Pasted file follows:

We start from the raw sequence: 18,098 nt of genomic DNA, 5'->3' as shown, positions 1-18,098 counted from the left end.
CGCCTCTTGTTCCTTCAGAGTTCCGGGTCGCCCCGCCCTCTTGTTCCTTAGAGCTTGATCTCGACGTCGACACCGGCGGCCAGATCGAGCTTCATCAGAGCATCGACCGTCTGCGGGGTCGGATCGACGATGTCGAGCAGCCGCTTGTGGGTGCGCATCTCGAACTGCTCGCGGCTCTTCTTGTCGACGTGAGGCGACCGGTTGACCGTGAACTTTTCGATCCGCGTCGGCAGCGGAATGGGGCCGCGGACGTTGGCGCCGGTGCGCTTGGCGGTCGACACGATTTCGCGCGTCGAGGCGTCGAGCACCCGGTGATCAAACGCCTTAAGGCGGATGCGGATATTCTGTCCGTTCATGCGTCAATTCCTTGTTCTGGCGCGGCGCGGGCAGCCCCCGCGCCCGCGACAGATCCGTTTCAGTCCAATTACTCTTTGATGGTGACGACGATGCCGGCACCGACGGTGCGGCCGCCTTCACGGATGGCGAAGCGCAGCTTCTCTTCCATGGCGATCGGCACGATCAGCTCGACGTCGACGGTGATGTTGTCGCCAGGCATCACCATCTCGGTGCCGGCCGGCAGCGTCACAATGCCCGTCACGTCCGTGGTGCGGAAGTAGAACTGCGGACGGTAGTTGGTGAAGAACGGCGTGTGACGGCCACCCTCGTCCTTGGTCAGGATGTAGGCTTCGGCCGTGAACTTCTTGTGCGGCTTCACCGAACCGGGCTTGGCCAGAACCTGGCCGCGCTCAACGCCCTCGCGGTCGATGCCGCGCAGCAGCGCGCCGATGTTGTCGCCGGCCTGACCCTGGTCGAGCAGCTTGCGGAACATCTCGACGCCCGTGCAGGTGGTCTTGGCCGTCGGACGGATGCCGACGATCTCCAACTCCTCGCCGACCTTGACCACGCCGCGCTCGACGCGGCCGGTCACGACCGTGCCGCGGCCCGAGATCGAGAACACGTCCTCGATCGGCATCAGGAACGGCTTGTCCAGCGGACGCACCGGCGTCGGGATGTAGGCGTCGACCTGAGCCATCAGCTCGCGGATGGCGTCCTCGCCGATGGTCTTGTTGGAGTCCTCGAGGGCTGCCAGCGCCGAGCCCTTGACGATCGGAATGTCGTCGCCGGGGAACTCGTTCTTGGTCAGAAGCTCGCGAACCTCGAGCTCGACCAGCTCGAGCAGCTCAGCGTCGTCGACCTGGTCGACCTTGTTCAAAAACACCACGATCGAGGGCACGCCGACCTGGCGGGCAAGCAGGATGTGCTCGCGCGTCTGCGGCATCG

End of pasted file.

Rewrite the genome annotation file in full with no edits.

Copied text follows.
We start from the raw sequence: 18,098 nt of genomic DNA, 5'->3' as shown, positions 1-18,098 counted from the left end.
CGCCTCTTGTTCCTTCAGAGTTCCGGGTCGCCCCGCCCTCTTGTTCCTTAGAGCTTGATCTCGACGTCGACACCGGCGGCCAGATCGAGCTTCATCAGAGCATCGACCGTCTGCGGGGTCGGATCGACGATGTCGAGCAGCCGCTTGTGGGTGCGCATCTCGAACTGCTCGCGGCTCTTCTTGTCGACGTGAGGCGACCGGTTGACCGTGAACTTTTCGATCCGCGTCGGCAGCGGAATGGGGCCGCGGACGTTGGCGCCGGTGCGCTTGGCGGTCGACACGATTTCGCGCGTCGAGGCGTCGAGCACCCGGTGATCAAACGCCTTAAGGCGGATGCGGATATTCTGTCCGTTCATGCGTCAATTCCTTGTTCTGGCGCGGCGCGGGCAGCCCCCGCGCCCGCGACAGATCCGTTTCAGTCCAATTACTCTTTGATGGTGACGACGATGCCGGCACCGACGGTGCGGCCGCCTTCACGGATGGCGAAGCGCAGCTTCTCTTCCATGGCGATCGGCACGATCAGCTCGACGTCGACGGTGATGTTGTCGCCAGGCATCACCATCTCGGTGCCGGCCGGCAGCGTCACAATGCCCGTCACGTCCGTGGTGCGGAAGTAGAACTGCGGACGGTAGTTGGTGAAGAACGGCGTGTGACGGCCACCCTCGTCCTTGGTCAGGATGTAGGCTTCGGCCGTGAACTTCTTGTGCGGCTTCACCGAACCGGGCTTGGCCAGAACCTGGCCGCGCTCAACGCCCTCGCGGTCGATGCCGCGCAGCAGCGCGCCGATGTTGTCGCCGGCCTGACCCTGGTCGAGCAGCTTGCGGAACATCTCGACGCCCGTGCAGGTGGTCTTGGCCGTCGGACGGATGCCGACGATCTCCAACTCCTCGCCGACCTTGACCACGCCGCGCTCGACGCGGCCGGTCACGACCGTGCCGCGGCCCGAGATCGAGAACACGTCCTCGATCGGCATCAGGAACGGCTTGTCCAGCGGACGCACCGGCGTCGGGATGTAGGCGTCGACCTGAGCCATCAGCTCGCGGATGGCGTCCTCGCCGATGGTCTTGTTGGAGTCCTCGAGGGCTGCCAGCGCCGAGCCCTTGACGATCGGAATGTCGTCGCCGGGGAACTCGTTCTTGGTCAGAAGCTCGCGAACCTCGAGCTCGACCAGCTCGAGCAGCTCAGCGTCGTCGACCTGGTCGACCTTGTTCAAAAACACCACGATCGAGGGCACGCCGACCTGGCGGGCAAGCAGGATGTGCTCGCGCGTCTGCGGCATCG